But what do the maps actually show? Created by SICResearch, they do show a huge evolution, but not of both cable news networks' audience size (i.e. Nielsen ratings). The dramatic shift is one in Google search trends. In other words, it shows how often people type in "CNN" or "Fox News" when surfing the web. And that does not necessarily reflect the relative popularity of both networks. As some commenters suggest:
- "I can't remember the last time that I've searched for a news channel on Google. Is it really that difficult for people to type 'cnn.com'?"
- "More than anything else, these maps show smart phone proliferation (among older people) more than anything else."
- "This is a map of how old people and rural areas have learned to use Google in the last decade."
- "This is basically a map of people who don't understand how the internet works, and it's no surprise that it leans conservative."
A visual image as strong as this map sequence looks designed to elicit a vehement response — and its lack of context offers viewers little new information to challenge their preconceptions. Like the news itself, cartography pretends to be objective, but always has an agenda of its own, even if just by the selection of its topics.
The trick is not to despair of maps (or news) but to get a good sense of the parameters that are in play. And, as is often the case (with both maps and news), what's left out is at least as significant as what's actually shown.
One important point: while Fox News is the sole major purveyor of news and opinion with a conservative/right-wing slant, CNN has more competition in the center/left part of the spectrum, notably from MSNBC.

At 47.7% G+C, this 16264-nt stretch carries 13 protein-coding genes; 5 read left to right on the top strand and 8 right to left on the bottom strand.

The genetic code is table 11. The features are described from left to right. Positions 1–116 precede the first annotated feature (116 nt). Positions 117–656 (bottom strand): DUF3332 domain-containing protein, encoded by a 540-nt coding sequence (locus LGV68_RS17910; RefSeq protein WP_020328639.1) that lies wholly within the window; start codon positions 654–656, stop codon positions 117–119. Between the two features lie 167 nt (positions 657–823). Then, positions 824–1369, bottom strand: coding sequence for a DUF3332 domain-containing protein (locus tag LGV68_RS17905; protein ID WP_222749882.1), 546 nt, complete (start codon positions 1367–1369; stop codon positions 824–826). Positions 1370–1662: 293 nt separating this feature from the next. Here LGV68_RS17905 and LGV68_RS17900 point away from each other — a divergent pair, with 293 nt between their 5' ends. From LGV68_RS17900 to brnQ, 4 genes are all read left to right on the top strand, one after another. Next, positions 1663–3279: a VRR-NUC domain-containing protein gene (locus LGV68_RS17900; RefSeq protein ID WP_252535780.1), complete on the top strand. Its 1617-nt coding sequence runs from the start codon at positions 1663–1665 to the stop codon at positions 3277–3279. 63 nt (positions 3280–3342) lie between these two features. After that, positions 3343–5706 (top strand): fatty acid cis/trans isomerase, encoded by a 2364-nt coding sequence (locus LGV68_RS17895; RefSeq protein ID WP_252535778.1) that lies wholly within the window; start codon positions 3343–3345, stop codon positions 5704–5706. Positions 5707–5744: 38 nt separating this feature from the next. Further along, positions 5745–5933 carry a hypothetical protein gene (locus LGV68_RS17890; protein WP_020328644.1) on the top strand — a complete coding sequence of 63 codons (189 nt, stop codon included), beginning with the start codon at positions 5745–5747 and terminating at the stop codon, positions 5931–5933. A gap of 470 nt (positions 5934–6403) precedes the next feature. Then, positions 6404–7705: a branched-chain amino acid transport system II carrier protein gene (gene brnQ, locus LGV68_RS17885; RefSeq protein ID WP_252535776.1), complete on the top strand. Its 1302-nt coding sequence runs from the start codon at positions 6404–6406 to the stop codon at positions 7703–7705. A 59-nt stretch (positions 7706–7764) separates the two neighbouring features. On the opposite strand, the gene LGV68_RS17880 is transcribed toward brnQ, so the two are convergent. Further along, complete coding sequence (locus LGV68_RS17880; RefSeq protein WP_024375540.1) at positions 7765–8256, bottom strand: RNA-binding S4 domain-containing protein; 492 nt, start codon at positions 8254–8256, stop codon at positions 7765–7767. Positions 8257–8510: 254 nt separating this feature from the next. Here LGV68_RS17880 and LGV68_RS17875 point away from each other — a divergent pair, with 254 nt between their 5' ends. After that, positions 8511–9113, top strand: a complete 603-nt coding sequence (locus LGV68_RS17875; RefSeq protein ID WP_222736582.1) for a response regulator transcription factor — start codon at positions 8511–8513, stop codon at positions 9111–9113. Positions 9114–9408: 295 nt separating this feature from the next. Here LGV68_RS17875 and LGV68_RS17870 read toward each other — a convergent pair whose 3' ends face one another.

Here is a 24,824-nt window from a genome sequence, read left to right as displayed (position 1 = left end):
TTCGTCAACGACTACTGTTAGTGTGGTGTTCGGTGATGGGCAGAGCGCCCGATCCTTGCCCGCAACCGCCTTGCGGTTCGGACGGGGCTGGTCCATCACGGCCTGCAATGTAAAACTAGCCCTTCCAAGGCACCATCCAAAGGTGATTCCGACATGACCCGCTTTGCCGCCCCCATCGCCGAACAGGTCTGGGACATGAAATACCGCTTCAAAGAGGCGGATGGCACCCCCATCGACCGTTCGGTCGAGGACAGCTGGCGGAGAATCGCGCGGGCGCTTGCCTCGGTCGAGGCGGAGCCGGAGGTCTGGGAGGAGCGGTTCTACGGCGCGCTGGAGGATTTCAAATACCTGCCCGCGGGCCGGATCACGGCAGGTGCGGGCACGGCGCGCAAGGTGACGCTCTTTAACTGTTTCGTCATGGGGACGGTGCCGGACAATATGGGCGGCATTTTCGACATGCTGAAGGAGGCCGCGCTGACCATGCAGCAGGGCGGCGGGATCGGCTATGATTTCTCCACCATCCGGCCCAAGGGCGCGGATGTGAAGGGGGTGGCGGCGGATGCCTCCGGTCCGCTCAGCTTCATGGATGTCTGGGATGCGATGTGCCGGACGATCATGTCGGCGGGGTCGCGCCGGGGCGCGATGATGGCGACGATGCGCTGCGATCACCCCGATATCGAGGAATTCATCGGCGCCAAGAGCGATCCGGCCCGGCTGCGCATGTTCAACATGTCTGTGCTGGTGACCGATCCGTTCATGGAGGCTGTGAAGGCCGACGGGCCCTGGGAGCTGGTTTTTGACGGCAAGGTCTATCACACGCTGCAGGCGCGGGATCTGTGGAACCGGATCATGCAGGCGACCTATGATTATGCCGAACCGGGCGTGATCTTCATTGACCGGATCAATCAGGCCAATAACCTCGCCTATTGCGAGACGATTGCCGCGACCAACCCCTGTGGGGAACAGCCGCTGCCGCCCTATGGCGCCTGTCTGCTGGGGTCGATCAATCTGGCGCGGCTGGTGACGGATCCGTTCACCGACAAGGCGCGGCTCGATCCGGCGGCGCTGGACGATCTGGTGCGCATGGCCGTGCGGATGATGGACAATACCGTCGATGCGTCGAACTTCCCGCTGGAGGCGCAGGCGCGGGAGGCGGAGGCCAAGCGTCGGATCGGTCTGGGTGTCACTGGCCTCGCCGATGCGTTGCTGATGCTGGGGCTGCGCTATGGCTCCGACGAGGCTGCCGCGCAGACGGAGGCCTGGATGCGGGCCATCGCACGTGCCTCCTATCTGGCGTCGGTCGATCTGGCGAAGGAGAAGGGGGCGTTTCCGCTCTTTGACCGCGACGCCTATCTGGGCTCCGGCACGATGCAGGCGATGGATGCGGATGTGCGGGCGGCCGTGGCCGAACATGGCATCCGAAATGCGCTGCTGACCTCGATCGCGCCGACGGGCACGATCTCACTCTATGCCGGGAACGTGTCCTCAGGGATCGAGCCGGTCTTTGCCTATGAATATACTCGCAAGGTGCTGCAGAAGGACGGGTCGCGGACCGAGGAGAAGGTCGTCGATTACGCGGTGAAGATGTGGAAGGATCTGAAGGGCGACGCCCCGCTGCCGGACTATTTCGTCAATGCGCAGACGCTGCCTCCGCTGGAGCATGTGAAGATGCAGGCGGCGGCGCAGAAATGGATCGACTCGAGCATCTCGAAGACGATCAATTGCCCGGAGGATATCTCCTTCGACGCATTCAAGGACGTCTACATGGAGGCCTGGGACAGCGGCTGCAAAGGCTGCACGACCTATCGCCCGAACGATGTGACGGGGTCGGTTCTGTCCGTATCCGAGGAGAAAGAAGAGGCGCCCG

Another: the average age of cable news viewers — whether they watch CNN or Fox News — is in the mid-60s. As a result of a shift in generational habits, TV viewing is down across the board. Younger people are more comfortable with a "cafeteria" approach to their news menu, selecting alternative and online sources for their information.
It should also be noted, however, that Fox News, according to Harvard's Nieman Lab, dominates Facebook when it comes to engagement among news outlets.
CNN, Fox and MSNBC
Image: Google Trends
CNN vs. Fox (without the 'News'; may include searches for actual foxes). See MSNBC (in yellow) for comparison
For the record, here are the Nielsen ratings for average daily viewer total for the three main cable news networks, for 2018 (compared to 2017):
- Fox News: 1,425,000 (-5%)
- MSNBC: 994,000 (+12%)
- CNN: 706,000 (-9%)
And according to this recent overview, the top 50 of the most popular websites in the U.S. includes cnn.com in 28th place, and foxnews.com in... 27th place.The top 5, in descending order, consists of google.com, youtube.com, facebook.com, amazon.com and yahoo.com — the latter being the highest-placed website in the News and Media category.